Winnipeg Free Press—PRINT EDITION
Reviewed by Ariel Gordon
Paddlenorth: Adventure, Resilience and Renewal in the Arctic Wild
By Jennifer Kingsley
Greystone Books, 240 pages, $30
These days, Ottawa-based naturalist Jennifer Kingsley builds radio
documentaries about encounters with whales and is the on-board
naturalist for National Geographic tours through the Northwest Passage.
But, back in 2005, when she embarked on a
54-day canoe trip to the Arctic with five companions, she was still
trying to figure out the boundaries of what increasingly was becoming a
"wilderness-bound life," saying "most of the people closest to me would
never see me in the places I love most, where I am often my best and
sometimes at my worst."
The record of this negotiation is Paddlenorth,
Kingsley's first book. This is travel writing of an extreme sort, where
the narrator describes her numb and cracked feet and bug-bitten skin
with a kind of pride.
Unfortunately, Kingsley is unwilling to
slip into either the naturalist or confessional modes that are de
rigueur for either nature writing or memoir, and the book suffers as a
Though she now makes her
living as a guide for other people seeking their own adventures,
Kingsley seems reluctant to spend too much time describing the landscape
around her or to put what she's seeing into context for the reader.
For instance, Kingsley fervently hopes
that their journey on Nunavut's Back River intersects with the annual
barrens caribou migration, writing over and over that this is a
"once-in-a-lifetime opportunity." Eventually, their group is surrounded
by more caribou than Kingsley can count. But what's missing is the information
that the caribou herds were in significant decline even in 2005, and
that there were concerns by northern officials over how rising
temperatures owing to climate change and the incursions by mining
companies in caribou calving grounds were affecting the herds.
Kingsley is also unwilling delve too
deeply into the interpersonal relationships among the six companions.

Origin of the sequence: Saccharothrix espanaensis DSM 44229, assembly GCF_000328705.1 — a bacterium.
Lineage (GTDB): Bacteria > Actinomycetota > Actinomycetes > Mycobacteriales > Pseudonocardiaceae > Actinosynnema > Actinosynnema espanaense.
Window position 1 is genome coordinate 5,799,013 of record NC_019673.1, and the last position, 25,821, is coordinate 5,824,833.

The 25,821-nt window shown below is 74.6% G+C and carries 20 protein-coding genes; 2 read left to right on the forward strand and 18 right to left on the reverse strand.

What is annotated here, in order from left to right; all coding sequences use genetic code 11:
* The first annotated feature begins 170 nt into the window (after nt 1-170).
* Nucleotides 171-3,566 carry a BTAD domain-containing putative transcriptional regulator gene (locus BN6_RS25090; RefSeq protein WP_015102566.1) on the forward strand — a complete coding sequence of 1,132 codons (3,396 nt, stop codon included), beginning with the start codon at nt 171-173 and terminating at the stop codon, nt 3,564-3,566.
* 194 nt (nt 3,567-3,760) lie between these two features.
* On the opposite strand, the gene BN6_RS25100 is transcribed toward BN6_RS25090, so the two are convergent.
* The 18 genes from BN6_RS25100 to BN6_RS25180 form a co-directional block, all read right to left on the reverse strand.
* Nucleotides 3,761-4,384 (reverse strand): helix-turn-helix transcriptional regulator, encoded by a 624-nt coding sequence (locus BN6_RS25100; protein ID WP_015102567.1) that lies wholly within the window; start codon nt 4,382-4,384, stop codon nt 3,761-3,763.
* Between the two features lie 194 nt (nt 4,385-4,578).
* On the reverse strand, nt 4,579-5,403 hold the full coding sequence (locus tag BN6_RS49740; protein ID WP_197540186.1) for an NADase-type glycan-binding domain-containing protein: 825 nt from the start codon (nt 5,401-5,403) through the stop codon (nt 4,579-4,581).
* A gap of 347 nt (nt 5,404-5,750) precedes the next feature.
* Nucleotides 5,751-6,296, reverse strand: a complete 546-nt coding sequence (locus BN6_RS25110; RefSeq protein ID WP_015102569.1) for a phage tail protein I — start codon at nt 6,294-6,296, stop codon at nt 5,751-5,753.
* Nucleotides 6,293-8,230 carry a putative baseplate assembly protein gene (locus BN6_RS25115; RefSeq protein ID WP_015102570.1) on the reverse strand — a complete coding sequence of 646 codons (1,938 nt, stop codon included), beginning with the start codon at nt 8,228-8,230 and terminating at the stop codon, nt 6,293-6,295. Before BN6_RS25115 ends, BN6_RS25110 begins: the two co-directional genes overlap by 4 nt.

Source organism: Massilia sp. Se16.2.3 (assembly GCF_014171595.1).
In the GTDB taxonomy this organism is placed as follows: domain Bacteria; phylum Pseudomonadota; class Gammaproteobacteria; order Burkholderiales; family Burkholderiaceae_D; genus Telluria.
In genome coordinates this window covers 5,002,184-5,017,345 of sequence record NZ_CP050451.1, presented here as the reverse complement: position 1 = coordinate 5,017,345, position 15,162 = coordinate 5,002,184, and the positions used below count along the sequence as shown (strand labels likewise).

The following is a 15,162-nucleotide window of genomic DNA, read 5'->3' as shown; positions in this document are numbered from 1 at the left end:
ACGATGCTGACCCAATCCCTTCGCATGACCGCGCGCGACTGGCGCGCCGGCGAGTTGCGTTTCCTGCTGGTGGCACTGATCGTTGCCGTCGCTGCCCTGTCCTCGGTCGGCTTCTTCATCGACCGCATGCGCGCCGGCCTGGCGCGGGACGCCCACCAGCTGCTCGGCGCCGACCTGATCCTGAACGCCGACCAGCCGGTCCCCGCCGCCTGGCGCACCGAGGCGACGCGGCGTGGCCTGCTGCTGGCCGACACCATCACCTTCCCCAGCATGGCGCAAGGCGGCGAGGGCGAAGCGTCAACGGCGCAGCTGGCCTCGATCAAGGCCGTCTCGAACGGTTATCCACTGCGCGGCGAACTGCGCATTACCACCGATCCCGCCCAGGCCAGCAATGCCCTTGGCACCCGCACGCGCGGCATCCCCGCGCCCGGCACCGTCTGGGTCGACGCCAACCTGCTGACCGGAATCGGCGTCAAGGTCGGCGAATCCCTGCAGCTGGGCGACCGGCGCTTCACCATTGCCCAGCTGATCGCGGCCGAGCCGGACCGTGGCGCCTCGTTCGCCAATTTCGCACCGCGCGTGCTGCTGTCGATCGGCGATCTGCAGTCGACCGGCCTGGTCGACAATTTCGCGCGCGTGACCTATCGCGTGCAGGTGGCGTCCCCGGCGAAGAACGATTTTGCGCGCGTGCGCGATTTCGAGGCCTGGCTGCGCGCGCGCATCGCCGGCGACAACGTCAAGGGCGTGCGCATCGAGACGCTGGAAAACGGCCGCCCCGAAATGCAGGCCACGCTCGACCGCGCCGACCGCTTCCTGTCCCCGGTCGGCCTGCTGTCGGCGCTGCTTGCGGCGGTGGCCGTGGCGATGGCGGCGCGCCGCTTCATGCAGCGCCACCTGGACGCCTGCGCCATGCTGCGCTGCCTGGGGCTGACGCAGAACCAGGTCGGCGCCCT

And that's a shame, because it robs the book of much of the "resilience"
and "renewal" promised in the book's subtitle. We don't really get to
know more than one or two of the other paddlers and the conflict
suggested by passages here and there is never fully explored.
Kingsley chooses to fill
these gaps with descriptions of other travellers in the region, focusing
in on British naval officer and explorer George Back, who explored the
area in 1834 as well as the disastrous tenure of Catholic missionary
Joseph Builiard in the area in 1949.
She also goes into great detail about the
ill-conceived 1955 Arctic journey led by Arthur Moffatt, which led to
his death from hypothermia.
All of these histories are interesting,
but they're exclusively male and Euro-western. (Where are the Inuit and
Dene stories from the region, both historical and contemporary?)
They also serve to highlight the fact
that, while anyone would agree that spending the summer canoeing in the
Arctic is extreme, there is very little privation for Kingsley and her
companions. They have space-age fabrics, maps and plenty of food to see
them through their trip.
Which leaves us with the
subtitle's final hook: "adventure." Yes, Kingsley's group traverses
several sets of big rapids and even capsizes a canoe early on. They also
have to wait out some nasty weather, which threatens to delay their
departure, but everything mostly goes as planned...
Towards the end of Paddlenorth, Kingsley
writes "everybody has a different reason for committing a journey to
paper, and no one has the same memory." She's talking about George Grinnell's
1996 account of the Moffatt expedition, but she could have easily been
discussing her own story.
It's unclear what Kingsley's reasons were
for writing about this particular trip, especially as she's since been
on dozens of others and because she seems so guarded about what seems to
have been a largely uneventful trip.
My wish for her is that the
next time she writes an account of her travels—and I'd like to read
that next book— that she trusts both her readers and herself a little
Ariel Gordon is a Winnipeg writer.